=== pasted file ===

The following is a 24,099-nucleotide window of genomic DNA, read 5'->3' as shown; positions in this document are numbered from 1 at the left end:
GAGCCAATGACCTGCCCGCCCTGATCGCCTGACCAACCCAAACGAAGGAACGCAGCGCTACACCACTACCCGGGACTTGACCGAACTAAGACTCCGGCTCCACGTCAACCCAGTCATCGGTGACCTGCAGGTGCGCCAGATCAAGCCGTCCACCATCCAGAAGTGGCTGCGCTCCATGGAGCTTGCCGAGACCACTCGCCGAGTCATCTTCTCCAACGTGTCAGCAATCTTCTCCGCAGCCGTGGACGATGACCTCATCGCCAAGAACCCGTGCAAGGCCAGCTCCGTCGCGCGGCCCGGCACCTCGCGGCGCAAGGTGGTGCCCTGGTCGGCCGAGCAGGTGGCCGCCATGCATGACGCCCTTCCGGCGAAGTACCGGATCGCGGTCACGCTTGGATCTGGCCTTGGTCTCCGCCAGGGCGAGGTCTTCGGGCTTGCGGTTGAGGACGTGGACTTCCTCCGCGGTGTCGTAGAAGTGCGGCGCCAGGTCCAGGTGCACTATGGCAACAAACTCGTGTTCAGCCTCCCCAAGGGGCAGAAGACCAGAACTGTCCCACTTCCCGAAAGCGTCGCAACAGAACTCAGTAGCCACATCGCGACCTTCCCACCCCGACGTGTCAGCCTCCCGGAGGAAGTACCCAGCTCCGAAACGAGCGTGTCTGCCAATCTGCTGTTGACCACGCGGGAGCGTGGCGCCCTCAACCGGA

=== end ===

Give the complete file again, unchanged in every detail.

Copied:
The following is a 24,099-nucleotide window of genomic DNA, read 5'->3' as shown; positions in this document are numbered from 1 at the left end:
GAGCCAATGACCTGCCCGCCCTGATCGCCTGACCAACCCAAACGAAGGAACGCAGCGCTACACCACTACCCGGGACTTGACCGAACTAAGACTCCGGCTCCACGTCAACCCAGTCATCGGTGACCTGCAGGTGCGCCAGATCAAGCCGTCCACCATCCAGAAGTGGCTGCGCTCCATGGAGCTTGCCGAGACCACTCGCCGAGTCATCTTCTCCAACGTGTCAGCAATCTTCTCCGCAGCCGTGGACGATGACCTCATCGCCAAGAACCCGTGCAAGGCCAGCTCCGTCGCGCGGCCCGGCACCTCGCGGCGCAAGGTGGTGCCCTGGTCGGCCGAGCAGGTGGCCGCCATGCATGACGCCCTTCCGGCGAAGTACCGGATCGCGGTCACGCTTGGATCTGGCCTTGGTCTCCGCCAGGGCGAGGTCTTCGGGCTTGCGGTTGAGGACGTGGACTTCCTCCGCGGTGTCGTAGAAGTGCGGCGCCAGGTCCAGGTGCACTATGGCAACAAACTCGTGTTCAGCCTCCCCAAGGGGCAGAAGACCAGAACTGTCCCACTTCCCGAAAGCGTCGCAACAGAACTCAGTAGCCACATCGCGACCTTCCCACCCCGACGTGTCAGCCTCCCGGAGGAAGTACCCAGCTCCGAAACGAGCGTGTCTGCCAATCTGCTGTTGACCACGCGGGAGCGTGGCGCCCTCAACCGGA